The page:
Introduction: How To: Make a Bath Bomb
Having a soak in a warm bath is a great way to relax and unwind, but what would make it even better is if you added a DIY handmade bath bomb and turned it into a luxurious spa treatment creating a relaxing and harmonious environment to make you feel truly pampered.
Now a days luxuries like bath bombs can be expensive, so the next best thing is to make your own. Making bath bombs is fun and easy, you can make the basics or get creative by adding yummy fragrances, therapeutic essential oils and gorgeous skin softening agents such as dead sea salts, butters, oils, petals and multiple colours.
There are some ingredients that can be sourced right from your kitchen but if you are adding more specialist ingredients try your health food store or purchase from a supplier of ingredients for bath and body products. Check out this great recipe and step by step tutorial on how to make your own DIY bath bombs. You will impress yourself your friends and your family and they make great gifts that are loved by children and adults alike.
Step 1: Equipment You Will Need
A large mixing bowl
A hand sprayer containing clean cold water
Some latex or vinyl gloves for sanitary and protective purposes, you should always wear gloves when making bath bombs as the citric acid will sting if it gets into cuts or scratches.
Eye protection is advised as fine powders can be very irritating to the eyes.
A Dust mask is advised as the fine powders can be irritating if breathed in.
A Sieve to remove any lumps from the mixture if required.
Suitable moulds to shape the bath bombs - If you can’t get your hands on a spherical mould there are many other options like ice cube trays, muffin trays, disposable shot glasses, chocolate moulds etc. Just hunt around your kitchen and I am sure will find something suitable.
Step 2: Ingredients
300g Bicarbonate of Soda
150g Citric Acid
5 – 10 ml Fragrance or Essential Oil of your choice
5 ml Carrier Oil of your choice, such as Sweet Almond Oil, Grape seed Oil, Sunflower Oil, Olive Oil, Jojoba Oil.
Colour- Most food colouring can be used or any water based or powdered colour from a supplier of ingredients for bath and body products.
If you are a beginner its worth remembering that smaller bath bombs are easier to make than big ones as the big ones tend to crumble more easily, whereas the smaller ones are more robust.
Start off with a small batches first until your confident, also remember that the weather conditions can effect bath bombs, if its humid or raining when you are making them then you need to use less water in your mix or it will start fizzing and you will end up with a bubbling heap, Its trial and error but you will get the hang of it.
Step 3: Measure Ingredients
Measure out the bicarbonate of soda and the citric acid into the mixing bowl, sieving if necessary and thoroughly mix together.
Step 4: Add Fragrance
Add the carrier oil and fragrance or essential oil into mixture. Most essential or fragrance oils will not cause the mixture to fizz, but some citrus oils can, so if this happens, mix in quickly.
Do not mix fragrance and essential oils together its one or the other.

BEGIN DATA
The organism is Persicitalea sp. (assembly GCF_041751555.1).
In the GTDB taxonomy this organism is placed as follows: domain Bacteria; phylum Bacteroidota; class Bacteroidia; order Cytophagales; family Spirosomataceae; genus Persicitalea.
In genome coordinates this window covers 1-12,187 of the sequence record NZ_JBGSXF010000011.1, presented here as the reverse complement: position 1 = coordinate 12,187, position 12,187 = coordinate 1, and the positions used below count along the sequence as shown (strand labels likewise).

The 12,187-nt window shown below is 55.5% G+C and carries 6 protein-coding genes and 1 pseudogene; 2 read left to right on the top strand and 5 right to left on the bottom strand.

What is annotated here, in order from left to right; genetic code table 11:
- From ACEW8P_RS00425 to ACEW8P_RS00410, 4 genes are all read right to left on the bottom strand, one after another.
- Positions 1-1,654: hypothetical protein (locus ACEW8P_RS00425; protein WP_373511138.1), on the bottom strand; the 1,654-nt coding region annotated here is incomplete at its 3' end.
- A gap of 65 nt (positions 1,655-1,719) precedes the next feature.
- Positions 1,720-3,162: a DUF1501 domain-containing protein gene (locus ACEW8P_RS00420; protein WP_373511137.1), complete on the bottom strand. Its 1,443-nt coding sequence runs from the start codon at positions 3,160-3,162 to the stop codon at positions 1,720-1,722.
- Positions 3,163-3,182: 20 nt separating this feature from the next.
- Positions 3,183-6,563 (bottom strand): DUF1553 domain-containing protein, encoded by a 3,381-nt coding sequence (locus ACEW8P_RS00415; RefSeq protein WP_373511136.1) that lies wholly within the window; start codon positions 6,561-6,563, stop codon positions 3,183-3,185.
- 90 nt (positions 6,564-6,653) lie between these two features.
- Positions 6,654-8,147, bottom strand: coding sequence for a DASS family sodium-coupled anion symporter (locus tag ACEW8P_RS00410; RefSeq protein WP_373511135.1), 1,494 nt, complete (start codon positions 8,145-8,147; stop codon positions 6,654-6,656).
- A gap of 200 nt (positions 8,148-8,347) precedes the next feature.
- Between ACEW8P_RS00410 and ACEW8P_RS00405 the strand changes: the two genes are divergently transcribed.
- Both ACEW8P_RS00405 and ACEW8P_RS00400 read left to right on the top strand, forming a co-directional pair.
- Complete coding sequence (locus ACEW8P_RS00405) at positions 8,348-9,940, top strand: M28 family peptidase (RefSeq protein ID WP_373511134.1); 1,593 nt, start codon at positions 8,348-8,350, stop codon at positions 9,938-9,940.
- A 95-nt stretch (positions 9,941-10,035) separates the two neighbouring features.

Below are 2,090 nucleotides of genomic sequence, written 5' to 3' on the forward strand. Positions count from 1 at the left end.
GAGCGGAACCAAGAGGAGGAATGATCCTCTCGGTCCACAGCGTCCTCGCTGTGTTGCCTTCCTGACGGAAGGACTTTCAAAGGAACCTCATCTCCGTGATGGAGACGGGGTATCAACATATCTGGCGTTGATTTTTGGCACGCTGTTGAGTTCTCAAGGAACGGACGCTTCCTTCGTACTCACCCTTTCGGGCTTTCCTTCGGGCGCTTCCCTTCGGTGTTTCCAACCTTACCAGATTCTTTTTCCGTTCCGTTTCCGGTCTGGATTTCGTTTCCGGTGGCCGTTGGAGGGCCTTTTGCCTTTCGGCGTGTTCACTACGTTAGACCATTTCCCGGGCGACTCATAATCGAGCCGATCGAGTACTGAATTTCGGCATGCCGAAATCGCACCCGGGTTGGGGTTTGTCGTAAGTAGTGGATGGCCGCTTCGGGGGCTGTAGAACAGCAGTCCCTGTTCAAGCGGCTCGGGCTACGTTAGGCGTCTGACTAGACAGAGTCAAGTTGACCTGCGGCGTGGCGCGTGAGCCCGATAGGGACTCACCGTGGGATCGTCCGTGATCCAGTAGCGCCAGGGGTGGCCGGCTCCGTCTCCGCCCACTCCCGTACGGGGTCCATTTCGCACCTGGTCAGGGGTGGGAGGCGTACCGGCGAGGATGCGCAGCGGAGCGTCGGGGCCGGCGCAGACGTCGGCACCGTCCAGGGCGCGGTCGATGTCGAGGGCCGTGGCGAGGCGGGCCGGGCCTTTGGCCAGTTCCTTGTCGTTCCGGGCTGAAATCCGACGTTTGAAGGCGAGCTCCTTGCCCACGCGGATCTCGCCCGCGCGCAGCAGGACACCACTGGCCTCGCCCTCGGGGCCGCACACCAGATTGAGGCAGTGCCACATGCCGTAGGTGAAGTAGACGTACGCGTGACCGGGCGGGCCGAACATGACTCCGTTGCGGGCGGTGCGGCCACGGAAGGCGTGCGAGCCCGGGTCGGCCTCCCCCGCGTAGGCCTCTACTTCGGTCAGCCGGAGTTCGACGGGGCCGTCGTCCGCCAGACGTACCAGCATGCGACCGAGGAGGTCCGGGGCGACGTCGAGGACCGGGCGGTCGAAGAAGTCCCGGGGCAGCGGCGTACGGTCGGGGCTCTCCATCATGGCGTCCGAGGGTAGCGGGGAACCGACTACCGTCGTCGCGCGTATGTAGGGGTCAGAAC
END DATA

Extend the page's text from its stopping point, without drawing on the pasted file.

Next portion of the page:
Step 5: Separate Mixture
If you are making a multi-coloured bath bomb now is the time to separate your mixtures into separate bowl before you add the colour. I am making a triple coloured bath bomb here so I have split it into 3 lots.
Step 6: Add Colour
Now add the colour, if you are using liquid food or cosmetic/soap colours, add in drops until you have achieved your desired shade. Mix rapidly with your hands before the mixture has a chance to fizz.
If using a powdered colour, simply add a little bit at a time and mix until you have your desired shade
Keep mixing until you have a consistent shade throughout the mixture to avoid 'spots' especially when using powdered colours. I find the best way to mix is using the apple crumble technique, where you continually rub the mixture in-between your fingers.
As the mixture gets wetter do not leave to stand or it will slowly start to set, you need to work quickly after this point.
Step 7: Add Water
Spray a mist of water onto the mixture a tiny bit at a time, then mix and work the mixture continuously to avoid it fizzing! Be careful not to add to much water, aim for a consistency where the mixture is still a bit crumbly but starts to just hold together when slightly squeezed in your hand.
The only way I can describe the texture is a bit like making a sand castle with slightly damp sand.
Fill and compress the mixture into your moulds. If you're using a two-part spherical mould, then slightly overfill each half of the mould, and then press them together tightly. Don't twist, just press. Wait a few minutes then lightly tap the mould to release one half of the bath bomb mould and leave to set in the other half of the mould for around 20 minutes.
Remove the bath bomb(s) from the mould and leave them to dry for a couple of hours in a warm, dry place. I like to place my bath bombs on some folded bubble wrap or a nest of wood wool. It seems to help them dry better, and stops the spherical ones from getting flat on the bottom.
And there you have it, your own super duper handmade bath bombs! Just drop one into a hot steaming bath and enjoy!
Remember the fresher the bath bomb the more it will fizz, If you are not packaging your bath bombs then store them somewhere dry.
I package mine in shrink wrap which keeps them fresher for longer. I have added some photos of how I have packaged my other bath bombs to give you some ideas.
I have also uploaded a short video of how the bath bomb fizzes in the water.
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